What You Need To Know About Horse Bullying

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The post is developed in partnership with BetterHelp.

Humans are not the only animals that bully each other. Bullying behavior is often observed in horse herds, especially when new horses join the herd but haven’t established a rank yet. Though bullying is common, it still can cause significant distress to other horses and even physical harm.

But why do horses bully each other, and what can be done about it? This article will discuss at length the dynamics behind horse bullying behavior and how you can stop it in your herd. 

Why Do Horses Bully Each Other?

The primary reason horses may bully each other is due to their natural herd dynamics. Horses evolved into herds that have strict hierarchies. Each herd will have a leader, and every other horse will have a rank below him. In the wild, this hierarchy is established and conserved easily as the herd rarely changes. However, in a herd dominated by human decisions and behavior (such as when selling or buying new horses), the dynamics change often, which can cause tension amongst the residing horses. 

Therefore, much bullying occurs when new horses join the herd and attempt to establish a rank. It takes time for a new horse to be welcomed, but this isn’t easy if they live on a farm or ranch with limited space and cannot avoid the horses that bully them. These artificial spaces and herd dynamics created by humans force horses to cohabitate even if they don’t like each other. This can make it quite difficult for newcomers to join the herd organically and be accepted. 

Furthermore, some horses just can’t get along with each other. Even after being given time to adjust to the herd, some horses remain outcasts. If the herd does not accept a particular horse, there may be chronic tension and aggression that can have severe consequences. 

However, there are other reasons why horses may bully each other. Bullying behavior does not necessarily mean something is off with the herd dynamic. Some other reasons your horse may be bullying others include:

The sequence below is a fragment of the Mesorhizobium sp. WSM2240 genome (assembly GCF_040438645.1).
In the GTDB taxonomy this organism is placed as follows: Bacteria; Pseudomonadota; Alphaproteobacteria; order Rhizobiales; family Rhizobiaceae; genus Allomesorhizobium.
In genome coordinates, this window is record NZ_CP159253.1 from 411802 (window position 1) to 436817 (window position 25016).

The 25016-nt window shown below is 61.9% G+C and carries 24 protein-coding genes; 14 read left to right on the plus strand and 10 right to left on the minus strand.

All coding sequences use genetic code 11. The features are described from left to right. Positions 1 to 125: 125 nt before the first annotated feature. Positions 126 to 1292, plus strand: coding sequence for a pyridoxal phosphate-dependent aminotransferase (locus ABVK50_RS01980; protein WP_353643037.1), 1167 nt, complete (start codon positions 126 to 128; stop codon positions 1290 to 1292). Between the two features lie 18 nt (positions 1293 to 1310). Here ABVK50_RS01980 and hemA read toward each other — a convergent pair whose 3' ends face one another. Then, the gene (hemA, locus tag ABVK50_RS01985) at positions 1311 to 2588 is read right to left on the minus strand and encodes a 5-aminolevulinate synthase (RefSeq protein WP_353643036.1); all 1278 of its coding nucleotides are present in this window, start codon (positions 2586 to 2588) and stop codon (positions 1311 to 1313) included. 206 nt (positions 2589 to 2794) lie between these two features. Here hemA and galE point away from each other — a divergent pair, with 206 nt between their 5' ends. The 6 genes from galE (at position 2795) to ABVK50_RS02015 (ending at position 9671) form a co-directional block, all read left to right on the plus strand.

• Your horse is experiencing pain and doesn’t want to be touched
  • Your horse is bored
  • Your horse is reacting out of fear from a previous trauma
  • Your horse received inadequate social development as a foal
  • Your horse has underlying medical issues that make him aggressive
  • Your horse is very protective and is guarding resources or protecting the other horses

What Does Horse Bullying Look Like? 

In most cases, bullying behavior in horses will be pretty obvious. Horses generally are tame and calm creatures, so it can be quite a change if they express any sense of hostility. They will do anything to harm or intimidate a horse they don’t like. Some of these behaviors may include: 

  • Biting
  • Kicking
  • Striking
  • Chasing
  • Pinning their ears back
  • Chasing the horse away

How To Address Horse Bullying

Dealing with a bully in the pasture can be tricky as horses don’t always react to discipline the same way a dog or other pet would. Moreover, aggressive horses can be dangerous, so you need to be careful when near a horse that is showing hostility. 

However, you can still do some things that may stop this behavior. Since most bullying results from an imbalanced herd dynamic, you can change the environment and social dynamics to restore harmony. Some examples of this include:

  • Provide more paddock space so the horses aren’t crowded
  • Separate the bully or the newcomer from the other horses
  • Place extra food in the paddock so there is less competition
  • Provide the bully with more exercise so he releases any pent up energy or aggression

As mentioned above, sometimes bullying is not due to herd dynamics but issues such as medical problems or a lack of proper socialization. This will be most evident if the horse is bullying others and not just focusing on one or two newcomers. If this is the case, you should have a vet check-up on the horse to ensure no medical problems are causing the behavior. 

Furthermore, make sure your horse is mentally healthy as well. Give them plenty of exercise and sources of fun so they don’t get too bored. If they didn’t have proper socialization as a foal, take steps to help them socialize better to integrate better with the rest of the herd. 

Final Thoughts

Bullying amongst the herd can cause great distress amongst your horses. Therefore, you need to figure out what is going on quickly to help reestablish harmony and prevent your horses from being harmed. Hopefully, this article gave you a good idea about why this bullying occurs and how you can address it. For more general information about bullying, you can find more resources at the link below: www.betterhelp.com/advice/bullying